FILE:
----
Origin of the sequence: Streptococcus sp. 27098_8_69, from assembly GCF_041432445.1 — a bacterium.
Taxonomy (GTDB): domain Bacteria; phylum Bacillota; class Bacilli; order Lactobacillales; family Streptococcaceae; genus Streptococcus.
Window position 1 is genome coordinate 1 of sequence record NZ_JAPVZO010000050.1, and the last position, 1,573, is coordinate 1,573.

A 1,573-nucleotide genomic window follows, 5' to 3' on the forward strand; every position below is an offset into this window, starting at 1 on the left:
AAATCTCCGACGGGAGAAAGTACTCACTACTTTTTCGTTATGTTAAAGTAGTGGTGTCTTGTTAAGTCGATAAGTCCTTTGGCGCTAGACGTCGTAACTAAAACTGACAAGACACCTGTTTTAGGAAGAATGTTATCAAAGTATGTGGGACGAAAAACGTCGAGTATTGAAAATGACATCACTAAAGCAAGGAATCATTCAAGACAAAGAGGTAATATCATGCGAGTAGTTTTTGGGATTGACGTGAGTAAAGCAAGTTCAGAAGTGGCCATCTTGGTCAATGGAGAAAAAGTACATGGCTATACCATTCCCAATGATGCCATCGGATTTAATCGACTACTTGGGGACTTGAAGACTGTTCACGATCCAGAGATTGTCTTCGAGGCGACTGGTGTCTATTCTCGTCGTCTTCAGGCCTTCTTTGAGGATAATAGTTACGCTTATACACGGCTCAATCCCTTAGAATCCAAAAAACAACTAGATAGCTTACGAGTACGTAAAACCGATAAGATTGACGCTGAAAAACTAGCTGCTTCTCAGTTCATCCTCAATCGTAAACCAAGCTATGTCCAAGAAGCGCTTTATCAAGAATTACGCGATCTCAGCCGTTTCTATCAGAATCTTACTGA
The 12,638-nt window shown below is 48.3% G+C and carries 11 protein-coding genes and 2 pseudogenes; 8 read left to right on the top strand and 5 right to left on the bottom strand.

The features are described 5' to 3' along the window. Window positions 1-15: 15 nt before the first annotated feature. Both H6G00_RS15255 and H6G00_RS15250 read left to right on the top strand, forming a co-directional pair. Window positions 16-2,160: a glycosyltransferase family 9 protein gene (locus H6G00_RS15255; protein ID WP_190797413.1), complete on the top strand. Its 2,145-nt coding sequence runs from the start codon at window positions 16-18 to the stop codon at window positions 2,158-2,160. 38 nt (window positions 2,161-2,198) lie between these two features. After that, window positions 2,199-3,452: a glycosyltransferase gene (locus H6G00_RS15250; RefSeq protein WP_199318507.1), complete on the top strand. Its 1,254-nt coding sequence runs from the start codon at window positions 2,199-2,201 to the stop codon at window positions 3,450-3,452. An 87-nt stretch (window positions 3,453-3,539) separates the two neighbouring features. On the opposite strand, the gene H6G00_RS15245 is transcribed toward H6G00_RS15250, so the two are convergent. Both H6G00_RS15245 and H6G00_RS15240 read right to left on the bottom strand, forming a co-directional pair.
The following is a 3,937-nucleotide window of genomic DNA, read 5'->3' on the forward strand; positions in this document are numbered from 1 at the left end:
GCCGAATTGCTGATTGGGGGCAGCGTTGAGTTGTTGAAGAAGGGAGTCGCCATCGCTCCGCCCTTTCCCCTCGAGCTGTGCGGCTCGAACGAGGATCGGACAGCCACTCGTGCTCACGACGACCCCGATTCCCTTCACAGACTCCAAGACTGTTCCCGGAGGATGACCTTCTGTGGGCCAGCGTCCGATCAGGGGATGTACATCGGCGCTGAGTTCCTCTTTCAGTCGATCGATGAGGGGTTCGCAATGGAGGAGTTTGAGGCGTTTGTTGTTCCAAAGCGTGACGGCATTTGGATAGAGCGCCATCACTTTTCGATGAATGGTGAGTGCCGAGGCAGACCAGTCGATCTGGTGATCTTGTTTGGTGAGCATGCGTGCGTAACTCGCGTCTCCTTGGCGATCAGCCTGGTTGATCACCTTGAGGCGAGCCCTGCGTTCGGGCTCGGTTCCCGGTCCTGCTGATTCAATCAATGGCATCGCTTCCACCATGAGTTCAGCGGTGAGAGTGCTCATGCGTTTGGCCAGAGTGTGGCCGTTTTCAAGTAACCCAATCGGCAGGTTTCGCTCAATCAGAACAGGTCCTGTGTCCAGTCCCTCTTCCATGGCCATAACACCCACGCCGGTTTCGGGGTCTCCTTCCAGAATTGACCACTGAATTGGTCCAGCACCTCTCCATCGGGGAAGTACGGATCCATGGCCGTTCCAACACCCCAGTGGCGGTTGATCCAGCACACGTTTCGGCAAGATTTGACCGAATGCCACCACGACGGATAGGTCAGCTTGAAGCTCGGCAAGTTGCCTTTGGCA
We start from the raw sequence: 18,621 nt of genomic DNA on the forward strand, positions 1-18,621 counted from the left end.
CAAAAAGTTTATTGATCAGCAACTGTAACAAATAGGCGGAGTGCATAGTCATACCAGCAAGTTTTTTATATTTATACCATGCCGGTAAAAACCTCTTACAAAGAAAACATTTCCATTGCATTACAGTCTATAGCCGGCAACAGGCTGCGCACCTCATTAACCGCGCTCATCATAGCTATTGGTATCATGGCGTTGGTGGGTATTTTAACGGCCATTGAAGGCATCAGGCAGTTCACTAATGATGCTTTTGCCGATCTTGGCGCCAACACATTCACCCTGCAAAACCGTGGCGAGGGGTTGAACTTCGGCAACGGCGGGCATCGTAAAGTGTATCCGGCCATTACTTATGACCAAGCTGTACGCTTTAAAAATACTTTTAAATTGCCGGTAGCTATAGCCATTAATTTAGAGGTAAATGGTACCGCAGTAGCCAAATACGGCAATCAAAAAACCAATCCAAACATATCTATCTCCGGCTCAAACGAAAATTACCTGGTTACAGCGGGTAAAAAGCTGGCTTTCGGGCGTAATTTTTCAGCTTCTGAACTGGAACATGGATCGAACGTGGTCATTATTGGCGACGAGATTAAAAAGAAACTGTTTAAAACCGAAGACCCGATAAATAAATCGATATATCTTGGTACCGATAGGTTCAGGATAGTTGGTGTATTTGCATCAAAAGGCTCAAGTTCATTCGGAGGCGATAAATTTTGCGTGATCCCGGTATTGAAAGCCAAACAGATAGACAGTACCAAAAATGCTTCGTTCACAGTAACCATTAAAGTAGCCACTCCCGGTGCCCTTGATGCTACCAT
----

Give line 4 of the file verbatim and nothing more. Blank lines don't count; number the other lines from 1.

A 1,573-nucleotide genomic window follows, 5' to 3' on the forward strand; every position below is an offset into this window, starting at 1 on the left: